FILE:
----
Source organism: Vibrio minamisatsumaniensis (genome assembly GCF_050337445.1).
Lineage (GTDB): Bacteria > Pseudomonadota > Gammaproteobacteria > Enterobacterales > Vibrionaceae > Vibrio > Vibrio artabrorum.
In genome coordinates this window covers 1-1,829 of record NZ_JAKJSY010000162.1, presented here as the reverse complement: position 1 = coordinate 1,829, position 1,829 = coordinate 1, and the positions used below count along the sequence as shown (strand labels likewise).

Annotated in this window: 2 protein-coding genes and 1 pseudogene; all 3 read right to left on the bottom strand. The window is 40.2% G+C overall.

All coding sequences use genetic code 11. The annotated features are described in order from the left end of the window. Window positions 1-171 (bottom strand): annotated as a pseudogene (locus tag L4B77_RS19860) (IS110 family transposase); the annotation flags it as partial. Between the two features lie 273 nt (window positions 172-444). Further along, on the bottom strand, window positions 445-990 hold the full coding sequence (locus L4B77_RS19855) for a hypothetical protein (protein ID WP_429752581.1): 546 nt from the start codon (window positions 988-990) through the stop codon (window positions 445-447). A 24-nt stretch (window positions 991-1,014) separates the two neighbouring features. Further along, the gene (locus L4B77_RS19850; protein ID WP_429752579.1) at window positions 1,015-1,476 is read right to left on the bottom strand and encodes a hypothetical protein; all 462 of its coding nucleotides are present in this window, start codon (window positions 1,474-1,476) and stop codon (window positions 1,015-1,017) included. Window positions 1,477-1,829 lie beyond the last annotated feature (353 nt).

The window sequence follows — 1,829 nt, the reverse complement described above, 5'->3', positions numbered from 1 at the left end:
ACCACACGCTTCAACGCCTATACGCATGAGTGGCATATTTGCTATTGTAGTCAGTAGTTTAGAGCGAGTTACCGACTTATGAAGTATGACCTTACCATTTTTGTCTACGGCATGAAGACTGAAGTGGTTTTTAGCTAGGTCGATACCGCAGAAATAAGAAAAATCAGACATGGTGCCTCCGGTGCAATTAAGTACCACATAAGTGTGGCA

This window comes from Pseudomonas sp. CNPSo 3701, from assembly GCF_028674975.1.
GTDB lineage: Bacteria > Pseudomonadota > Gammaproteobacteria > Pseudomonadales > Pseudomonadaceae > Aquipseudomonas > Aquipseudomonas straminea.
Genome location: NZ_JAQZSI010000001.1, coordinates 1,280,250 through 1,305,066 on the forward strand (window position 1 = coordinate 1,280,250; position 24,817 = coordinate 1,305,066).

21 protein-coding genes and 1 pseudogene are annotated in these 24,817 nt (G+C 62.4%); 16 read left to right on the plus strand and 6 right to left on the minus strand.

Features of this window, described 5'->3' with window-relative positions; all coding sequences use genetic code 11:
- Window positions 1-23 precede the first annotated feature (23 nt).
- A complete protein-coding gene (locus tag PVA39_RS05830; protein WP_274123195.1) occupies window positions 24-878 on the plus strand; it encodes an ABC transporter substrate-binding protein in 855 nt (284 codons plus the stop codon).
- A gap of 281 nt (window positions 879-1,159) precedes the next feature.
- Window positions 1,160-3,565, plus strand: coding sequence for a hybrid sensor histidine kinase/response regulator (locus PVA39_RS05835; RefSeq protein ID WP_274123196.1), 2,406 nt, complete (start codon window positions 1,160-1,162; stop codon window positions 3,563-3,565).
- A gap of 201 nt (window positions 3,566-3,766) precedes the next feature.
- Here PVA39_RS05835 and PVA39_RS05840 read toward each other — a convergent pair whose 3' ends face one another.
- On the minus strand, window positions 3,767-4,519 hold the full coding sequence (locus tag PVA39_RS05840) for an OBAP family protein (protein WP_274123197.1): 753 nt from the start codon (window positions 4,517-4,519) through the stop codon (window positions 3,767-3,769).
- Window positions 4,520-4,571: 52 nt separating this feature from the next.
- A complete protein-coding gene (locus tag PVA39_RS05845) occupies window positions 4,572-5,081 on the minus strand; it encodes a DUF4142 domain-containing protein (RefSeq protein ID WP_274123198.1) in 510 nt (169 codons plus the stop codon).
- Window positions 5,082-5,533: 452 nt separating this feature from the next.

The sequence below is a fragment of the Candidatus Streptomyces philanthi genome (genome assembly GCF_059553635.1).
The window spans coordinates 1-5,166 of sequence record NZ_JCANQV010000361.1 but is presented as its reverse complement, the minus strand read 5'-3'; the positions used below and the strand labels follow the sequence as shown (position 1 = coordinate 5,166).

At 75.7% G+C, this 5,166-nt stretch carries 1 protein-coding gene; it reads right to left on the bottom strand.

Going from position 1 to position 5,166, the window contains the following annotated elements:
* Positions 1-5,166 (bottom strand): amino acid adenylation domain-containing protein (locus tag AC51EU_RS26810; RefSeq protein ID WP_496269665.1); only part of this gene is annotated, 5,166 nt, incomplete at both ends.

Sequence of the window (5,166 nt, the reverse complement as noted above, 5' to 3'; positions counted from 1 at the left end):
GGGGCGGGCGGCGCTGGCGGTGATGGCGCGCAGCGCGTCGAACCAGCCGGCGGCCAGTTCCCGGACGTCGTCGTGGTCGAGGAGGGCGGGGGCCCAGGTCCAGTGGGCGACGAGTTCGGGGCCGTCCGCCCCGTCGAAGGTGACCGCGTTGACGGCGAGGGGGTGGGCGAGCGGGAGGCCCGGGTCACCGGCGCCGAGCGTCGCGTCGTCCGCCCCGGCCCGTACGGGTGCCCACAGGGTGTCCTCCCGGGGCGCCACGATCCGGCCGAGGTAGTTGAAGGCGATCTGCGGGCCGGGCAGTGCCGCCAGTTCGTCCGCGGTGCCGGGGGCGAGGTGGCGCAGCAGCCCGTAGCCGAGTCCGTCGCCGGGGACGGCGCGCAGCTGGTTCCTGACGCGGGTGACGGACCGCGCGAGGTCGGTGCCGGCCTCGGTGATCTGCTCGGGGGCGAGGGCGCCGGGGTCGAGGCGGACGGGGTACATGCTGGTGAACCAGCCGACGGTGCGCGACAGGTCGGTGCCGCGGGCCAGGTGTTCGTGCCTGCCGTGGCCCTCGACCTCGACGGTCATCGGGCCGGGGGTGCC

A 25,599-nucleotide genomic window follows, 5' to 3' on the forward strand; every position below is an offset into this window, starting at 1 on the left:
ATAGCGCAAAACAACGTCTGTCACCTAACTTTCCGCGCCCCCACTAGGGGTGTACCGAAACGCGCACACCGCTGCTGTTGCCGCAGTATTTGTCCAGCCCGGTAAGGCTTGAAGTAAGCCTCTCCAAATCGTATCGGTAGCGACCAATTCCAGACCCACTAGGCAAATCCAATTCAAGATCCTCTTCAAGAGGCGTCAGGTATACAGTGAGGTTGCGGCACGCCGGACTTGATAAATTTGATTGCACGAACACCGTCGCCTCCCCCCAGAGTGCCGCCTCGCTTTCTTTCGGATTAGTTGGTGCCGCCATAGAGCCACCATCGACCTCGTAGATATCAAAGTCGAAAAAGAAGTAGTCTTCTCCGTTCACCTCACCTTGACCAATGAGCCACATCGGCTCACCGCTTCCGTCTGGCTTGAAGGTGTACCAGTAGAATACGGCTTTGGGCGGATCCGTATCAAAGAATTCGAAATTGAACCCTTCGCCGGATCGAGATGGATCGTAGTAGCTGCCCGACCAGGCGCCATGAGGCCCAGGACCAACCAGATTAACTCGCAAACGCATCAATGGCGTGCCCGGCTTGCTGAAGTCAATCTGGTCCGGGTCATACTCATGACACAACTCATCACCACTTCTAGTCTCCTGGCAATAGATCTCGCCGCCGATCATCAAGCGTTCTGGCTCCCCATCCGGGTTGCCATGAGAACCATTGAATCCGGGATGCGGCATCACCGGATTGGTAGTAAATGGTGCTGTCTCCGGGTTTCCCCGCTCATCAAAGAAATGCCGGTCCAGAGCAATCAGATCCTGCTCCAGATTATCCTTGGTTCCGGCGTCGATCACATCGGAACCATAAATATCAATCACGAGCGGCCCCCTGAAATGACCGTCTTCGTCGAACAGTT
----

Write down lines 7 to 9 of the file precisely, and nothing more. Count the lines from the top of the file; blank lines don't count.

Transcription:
ACCACACGCTTCAACGCCTATACGCATGAGTGGCATATTTGCTATTGTAGTCAGTAGTTTAGAGCGAGTTACCGACTTATGAAGTATGACCTTACCATTTTTGTCTACGGCATGAAGACTGAAGTGGTTTTTAGCTAGGTCGATACCGCAGAAATAAGAAAAATCAGACATGGTGCCTCCGGTGCAATTAAGTACCACATAAGTGTGGCA

This window comes from Pseudomonas sp. CNPSo 3701, from assembly GCF_028674975.1.
GTDB lineage: Bacteria > Pseudomonadota > Gammaproteobacteria > Pseudomonadales > Pseudomonadaceae > Aquipseudomonas > Aquipseudomonas straminea.